No matter the religion or name it is used an emblem of protection. We've just launched a new set of Hamsa Hand Bracelets where you can choose several available gemstones, we also have a new Hand of Protection necklace incorporating the symbol as well, it uses Turquoise and Jade both of which are considered stones of protection.

Monday, October 27, 2008

Kundalini Yoga

Kundalini Yoga is a yoga that focuses on the chakra system and is heavily meditative. Kundalini Yoga is a bit more energetic than some yogas and typically involves chanting, meditation, and breathing to help align the chakra energies that are naturally stored in your body. Kundalini in sanskirt translates to that which is coiled, referring to the dormant energy that is lying at the base of our spine, just waiting to be released.

Like several other forms of yoga, Kundalini Yoga links its poses specifically with breathing and adds chanting as part of the breathing process, often times Kundalini Yoga is referred to as the yoga of awareness, it's definitely more meditative and spiritually based than many other yogas.

Long ago Kundalini was considered a dangerous practice by ruling powers in India as it potentially led to infinite potential energy, total enlightenment, and mental clarity so great that the powers that be felt it dangerous for the wrong person to practice such a ritual, it was only done in secrecy. Things have since changed and it is now a widely accepted form of yoga practice worldwide.

Any of our Yoga Jewelry is great for a Kundalini routine, we designed one signature piece the Kundalini Spiral Chakra Necklace just for enthusiasts of this Yoga. Also, any of our Chakra pieces can help users align their chakras during their Kundalini routine.

Friday, October 24, 2008

Iyengar Yoga

Iyengar Yoga was developed by B.K.S. Iyengar, a master yoga teacher. Iyengar Yoga is a form of Hatha Yoga and seeks all the same elements in its practice. What makes it different is its design and use of props, from blocks, cushions, belts, and pads that help users to perform poses they may not otherwise be able to due to age, injury, or other physical limitations. What also makes it unique is that the poses are held longer than usual with more breathing and relaxation in between poses as well.

Unlike some other forms of yoga Iyengar does not encourage their students to find their own way to asanas by imitating their teacher, it is instead very precise and verbal during the class that each pose (asana) is exact and perfect. While there may be thousands of Iyengar teachers, becoming certified is no easy task, it requires at least 2-5yrs for the introductory level and higher levels can take a decade or more.

B.K.S. Iyengar has been teaching and doing yoga for over 75yrs. Born in 1918 in a poor Indian village with many difficulties in his life he began practicing yoga at the age of 15 under the guidance of his brother in law well known yogi, Sri Tirumalai Krishnamacharya in Mysore, India. Iyengar has written dozens of yoga texts and is largely responsible for bringing yoga to the west. His most famous work written in 1966 "Light on Yoga", has been translated to 17 languages and is considered by many as the Yoga Bible. He has been recognized by Time Magazine as one of the top 100 most influential people in the world.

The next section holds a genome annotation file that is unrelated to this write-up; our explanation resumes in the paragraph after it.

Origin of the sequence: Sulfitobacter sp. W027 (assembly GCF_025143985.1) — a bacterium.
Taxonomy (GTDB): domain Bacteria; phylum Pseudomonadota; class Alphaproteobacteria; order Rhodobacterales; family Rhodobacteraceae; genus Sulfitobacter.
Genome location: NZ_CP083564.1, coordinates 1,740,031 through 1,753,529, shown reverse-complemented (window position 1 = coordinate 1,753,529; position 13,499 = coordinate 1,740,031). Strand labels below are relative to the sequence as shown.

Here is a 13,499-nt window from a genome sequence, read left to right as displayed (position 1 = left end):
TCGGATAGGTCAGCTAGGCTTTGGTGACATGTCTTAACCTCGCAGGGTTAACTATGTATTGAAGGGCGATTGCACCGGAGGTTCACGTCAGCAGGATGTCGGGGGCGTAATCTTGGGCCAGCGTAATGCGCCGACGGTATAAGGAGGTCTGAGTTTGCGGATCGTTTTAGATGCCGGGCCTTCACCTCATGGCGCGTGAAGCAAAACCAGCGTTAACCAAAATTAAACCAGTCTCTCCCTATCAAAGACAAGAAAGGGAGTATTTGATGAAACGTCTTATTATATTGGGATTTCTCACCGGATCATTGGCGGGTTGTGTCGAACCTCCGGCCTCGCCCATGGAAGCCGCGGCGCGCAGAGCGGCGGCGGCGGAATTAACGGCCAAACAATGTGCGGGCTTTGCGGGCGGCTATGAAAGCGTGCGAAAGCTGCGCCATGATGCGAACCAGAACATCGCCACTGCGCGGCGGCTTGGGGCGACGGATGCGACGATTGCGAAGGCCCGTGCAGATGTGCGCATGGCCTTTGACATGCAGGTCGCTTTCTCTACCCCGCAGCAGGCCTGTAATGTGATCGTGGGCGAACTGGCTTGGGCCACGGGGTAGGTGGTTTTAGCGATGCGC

With the slower and less strenuous forms of yoga we always recommend wearing any of our Yoga Jewelry to help achieve balanced chakras and a more meditative state with the power of gemstones.

Thursday, October 23, 2008

Hatha Yoga

Hatha Yoga is considered to be the original and most pure form of yoga. Also called Hatha Vidya, this yoga is a system introduced by Yogi Swatmarama an important figure of 15th century India. He wrote the text Hatha Yoga Pradipika, it is said to be the oldest surviving text on Hatha Yoga. The text has information on a wide variety of topics related to yoga and spiritual transcendence including asanas, pranayama, chakras, kundalini, and more.

The foundation of all yogas, Hatha uses the asanas (poses), pranayama (breathing), dharana (meditation), and kundalini (instinct). Hatha is probably the most popular form of yoga in America as it is most beneficial for stress management and also is a great strength builder and workout.

The word Hatha comes from two Sanskirt words, Ha meaning sun and Tha meaning moon, thus referring to the solar and lunar channels of our body. When combined to Hatha the term now tanslates as forceful, meaning that powerful work needs to be done in order to combine our masculine/solar side with our feminine/lunar side, in the form of yoga. The term yoga actually means to join two things together. Hatha's ultimate goal is to balance mind and body through controlled breating, postures, and meditation, and does so in a calm and soothing matter.

Since Hatha Yoga is done in a more tranquil manner than some other yoga routines we encourage our customers to wear any of our Yoga Jewelry, especially for the Hatha we recommend any of our Chakra Necklace pieces or our Kundalini Necklace both of which are integral parts of this routine.

Wednesday, October 22, 2008

Bikram Yoga